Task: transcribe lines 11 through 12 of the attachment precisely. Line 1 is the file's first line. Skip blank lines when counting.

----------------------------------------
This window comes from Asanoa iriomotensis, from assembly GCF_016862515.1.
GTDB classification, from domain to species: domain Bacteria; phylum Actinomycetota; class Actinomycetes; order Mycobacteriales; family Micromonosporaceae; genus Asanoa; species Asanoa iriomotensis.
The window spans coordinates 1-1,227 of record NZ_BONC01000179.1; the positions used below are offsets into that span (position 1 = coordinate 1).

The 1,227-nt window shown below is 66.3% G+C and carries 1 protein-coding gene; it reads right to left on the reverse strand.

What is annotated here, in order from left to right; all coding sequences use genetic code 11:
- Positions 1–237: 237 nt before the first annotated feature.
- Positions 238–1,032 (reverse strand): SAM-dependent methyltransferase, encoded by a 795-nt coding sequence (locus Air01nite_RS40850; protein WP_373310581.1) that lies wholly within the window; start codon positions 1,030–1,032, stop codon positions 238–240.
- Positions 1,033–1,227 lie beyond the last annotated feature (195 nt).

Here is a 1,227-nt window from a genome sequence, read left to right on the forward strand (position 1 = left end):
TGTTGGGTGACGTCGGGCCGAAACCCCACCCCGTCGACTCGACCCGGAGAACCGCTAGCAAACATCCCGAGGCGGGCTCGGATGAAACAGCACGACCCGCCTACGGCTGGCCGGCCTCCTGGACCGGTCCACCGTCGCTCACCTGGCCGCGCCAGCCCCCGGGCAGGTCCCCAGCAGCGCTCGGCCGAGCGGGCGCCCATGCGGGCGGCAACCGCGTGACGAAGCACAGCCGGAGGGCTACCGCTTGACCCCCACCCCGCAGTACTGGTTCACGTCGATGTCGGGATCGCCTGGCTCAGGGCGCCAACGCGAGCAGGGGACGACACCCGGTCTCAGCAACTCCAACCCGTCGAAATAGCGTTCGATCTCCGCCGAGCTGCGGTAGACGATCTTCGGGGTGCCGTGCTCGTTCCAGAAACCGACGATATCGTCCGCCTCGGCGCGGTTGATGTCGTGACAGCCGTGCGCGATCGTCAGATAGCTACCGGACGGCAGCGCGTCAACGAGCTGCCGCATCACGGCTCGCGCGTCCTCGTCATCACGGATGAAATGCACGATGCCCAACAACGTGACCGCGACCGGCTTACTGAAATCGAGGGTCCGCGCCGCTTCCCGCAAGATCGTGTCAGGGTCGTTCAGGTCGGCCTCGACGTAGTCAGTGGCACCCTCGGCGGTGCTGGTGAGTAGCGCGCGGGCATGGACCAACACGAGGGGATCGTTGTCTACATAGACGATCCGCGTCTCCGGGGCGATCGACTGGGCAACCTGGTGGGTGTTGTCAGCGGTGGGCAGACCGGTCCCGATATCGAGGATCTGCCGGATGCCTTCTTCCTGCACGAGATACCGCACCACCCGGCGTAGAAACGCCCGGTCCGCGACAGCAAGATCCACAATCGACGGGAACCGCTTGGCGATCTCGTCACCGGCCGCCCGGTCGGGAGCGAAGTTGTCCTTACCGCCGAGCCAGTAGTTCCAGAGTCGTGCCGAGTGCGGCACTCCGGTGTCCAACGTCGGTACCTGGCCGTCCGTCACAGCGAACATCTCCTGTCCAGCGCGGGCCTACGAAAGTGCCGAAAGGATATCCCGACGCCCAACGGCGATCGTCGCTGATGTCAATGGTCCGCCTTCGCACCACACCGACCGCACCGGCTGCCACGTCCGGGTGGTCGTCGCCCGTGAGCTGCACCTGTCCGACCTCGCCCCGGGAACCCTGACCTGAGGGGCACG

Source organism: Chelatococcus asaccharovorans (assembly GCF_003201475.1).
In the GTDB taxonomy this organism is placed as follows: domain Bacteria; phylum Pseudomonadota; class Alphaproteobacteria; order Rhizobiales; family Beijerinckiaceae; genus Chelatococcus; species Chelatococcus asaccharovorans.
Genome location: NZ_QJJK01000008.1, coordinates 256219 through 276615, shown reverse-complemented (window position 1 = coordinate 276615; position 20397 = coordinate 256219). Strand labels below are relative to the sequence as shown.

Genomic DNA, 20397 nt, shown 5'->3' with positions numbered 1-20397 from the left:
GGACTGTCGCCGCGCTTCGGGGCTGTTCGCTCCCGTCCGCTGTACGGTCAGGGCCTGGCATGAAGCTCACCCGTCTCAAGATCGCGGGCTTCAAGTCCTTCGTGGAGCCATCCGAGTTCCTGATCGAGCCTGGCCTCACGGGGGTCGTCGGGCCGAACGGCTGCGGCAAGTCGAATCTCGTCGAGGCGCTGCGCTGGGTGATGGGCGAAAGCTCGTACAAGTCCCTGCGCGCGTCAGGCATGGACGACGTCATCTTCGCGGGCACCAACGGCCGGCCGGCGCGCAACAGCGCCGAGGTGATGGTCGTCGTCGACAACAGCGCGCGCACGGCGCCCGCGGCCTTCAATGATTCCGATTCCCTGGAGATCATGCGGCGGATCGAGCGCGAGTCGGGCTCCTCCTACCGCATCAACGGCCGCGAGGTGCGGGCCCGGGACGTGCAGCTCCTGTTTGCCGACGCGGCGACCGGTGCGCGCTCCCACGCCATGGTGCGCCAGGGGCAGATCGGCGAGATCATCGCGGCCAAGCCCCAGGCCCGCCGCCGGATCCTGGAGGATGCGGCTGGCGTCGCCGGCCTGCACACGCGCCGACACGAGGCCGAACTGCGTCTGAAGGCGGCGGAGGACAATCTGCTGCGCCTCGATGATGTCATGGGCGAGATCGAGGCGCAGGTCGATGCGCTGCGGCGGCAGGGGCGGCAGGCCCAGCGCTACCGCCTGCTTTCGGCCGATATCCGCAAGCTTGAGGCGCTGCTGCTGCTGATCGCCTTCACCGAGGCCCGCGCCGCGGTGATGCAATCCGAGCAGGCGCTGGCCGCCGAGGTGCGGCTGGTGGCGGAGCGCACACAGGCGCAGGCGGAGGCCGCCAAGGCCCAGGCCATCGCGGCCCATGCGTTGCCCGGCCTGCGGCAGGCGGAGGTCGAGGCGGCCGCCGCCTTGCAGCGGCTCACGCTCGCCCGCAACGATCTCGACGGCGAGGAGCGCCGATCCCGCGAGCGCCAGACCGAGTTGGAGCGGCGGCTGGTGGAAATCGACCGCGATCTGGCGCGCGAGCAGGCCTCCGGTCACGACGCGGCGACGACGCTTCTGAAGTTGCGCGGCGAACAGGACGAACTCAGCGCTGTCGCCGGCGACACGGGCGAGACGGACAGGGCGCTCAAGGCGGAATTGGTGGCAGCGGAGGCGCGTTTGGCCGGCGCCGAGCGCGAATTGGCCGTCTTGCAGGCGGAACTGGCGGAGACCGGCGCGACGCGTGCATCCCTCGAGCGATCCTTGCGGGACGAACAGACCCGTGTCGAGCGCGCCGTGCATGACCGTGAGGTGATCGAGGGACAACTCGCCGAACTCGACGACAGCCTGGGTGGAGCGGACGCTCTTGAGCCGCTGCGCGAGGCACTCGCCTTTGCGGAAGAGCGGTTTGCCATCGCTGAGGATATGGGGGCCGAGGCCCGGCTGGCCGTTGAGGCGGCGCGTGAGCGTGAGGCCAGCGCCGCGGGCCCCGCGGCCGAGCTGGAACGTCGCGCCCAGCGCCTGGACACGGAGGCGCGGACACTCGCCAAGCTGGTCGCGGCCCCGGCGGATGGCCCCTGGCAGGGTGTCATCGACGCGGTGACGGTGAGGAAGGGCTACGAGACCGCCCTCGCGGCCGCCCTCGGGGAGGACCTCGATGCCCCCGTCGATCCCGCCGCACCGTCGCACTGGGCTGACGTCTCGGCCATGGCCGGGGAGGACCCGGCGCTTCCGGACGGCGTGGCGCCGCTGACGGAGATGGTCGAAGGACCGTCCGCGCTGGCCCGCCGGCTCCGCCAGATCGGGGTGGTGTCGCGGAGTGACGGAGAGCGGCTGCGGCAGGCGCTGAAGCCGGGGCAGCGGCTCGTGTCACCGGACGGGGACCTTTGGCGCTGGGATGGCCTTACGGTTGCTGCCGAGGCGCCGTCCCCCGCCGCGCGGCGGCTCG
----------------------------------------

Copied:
Source organism: Chelatococcus asaccharovorans (assembly GCF_003201475.1).
In the GTDB taxonomy this organism is placed as follows: domain Bacteria; phylum Pseudomonadota; class Alphaproteobacteria; order Rhizobiales; family Beijerinckiaceae; genus Chelatococcus; species Chelatococcus asaccharovorans.